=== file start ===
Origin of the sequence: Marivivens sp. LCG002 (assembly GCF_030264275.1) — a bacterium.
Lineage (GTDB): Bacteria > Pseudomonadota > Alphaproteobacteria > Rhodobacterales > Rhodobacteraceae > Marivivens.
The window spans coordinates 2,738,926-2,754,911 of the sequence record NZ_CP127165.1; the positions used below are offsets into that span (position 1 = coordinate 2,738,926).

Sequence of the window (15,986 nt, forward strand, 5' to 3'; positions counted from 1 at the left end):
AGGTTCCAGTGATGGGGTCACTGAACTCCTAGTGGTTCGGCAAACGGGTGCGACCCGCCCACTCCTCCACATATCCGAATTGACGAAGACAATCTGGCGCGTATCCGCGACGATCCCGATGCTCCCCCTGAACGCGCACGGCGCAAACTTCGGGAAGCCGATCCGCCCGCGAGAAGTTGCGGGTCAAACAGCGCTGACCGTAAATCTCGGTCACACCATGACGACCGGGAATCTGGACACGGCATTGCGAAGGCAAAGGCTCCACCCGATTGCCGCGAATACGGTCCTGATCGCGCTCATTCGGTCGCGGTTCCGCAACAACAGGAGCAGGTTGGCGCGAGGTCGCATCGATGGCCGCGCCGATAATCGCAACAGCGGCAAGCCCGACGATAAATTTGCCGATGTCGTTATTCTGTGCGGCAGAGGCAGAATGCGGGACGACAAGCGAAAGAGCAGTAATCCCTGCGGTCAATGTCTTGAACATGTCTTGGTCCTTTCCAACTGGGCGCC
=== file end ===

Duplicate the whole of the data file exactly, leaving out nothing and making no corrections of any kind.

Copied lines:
Origin of the sequence: Marivivens sp. LCG002 (assembly GCF_030264275.1) — a bacterium.
Lineage (GTDB): Bacteria > Pseudomonadota > Alphaproteobacteria > Rhodobacterales > Rhodobacteraceae > Marivivens.
The window spans coordinates 2,738,926-2,754,911 of the sequence record NZ_CP127165.1; the positions used below are offsets into that span (position 1 = coordinate 2,738,926).

Sequence of the window (15,986 nt, forward strand, 5' to 3'; positions counted from 1 at the left end):
AGGTTCCAGTGATGGGGTCACTGAACTCCTAGTGGTTCGGCAAACGGGTGCGACCCGCCCACTCCTCCACATATCCGAATTGACGAAGACAATCTGGCGCGTATCCGCGACGATCCCGATGCTCCCCCTGAACGCGCACGGCGCAAACTTCGGGAAGCCGATCCGCCCGCGAGAAGTTGCGGGTCAAACAGCGCTGACCGTAAATCTCGGTCACACCATGACGACCGGGAATCTGGACACGGCATTGCGAAGGCAAAGGCTCCACCCGATTGCCGCGAATACGGTCCTGATCGCGCTCATTCGGTCGCGGTTCCGCAACAACAGGAGCAGGTTGGCGCGAGGTCGCATCGATGGCCGCGCCGATAATCGCAACAGCGGCAAGCCCGACGATAAATTTGCCGATGTCGTTATTCTGTGCGGCAGAGGCAGAATGCGGGACGACAAGCGAAAGAGCAGTAATCCCTGCGGTCAATGTCTTGAACATGTCTTGGTCCTTTCCAACTGGGCGCC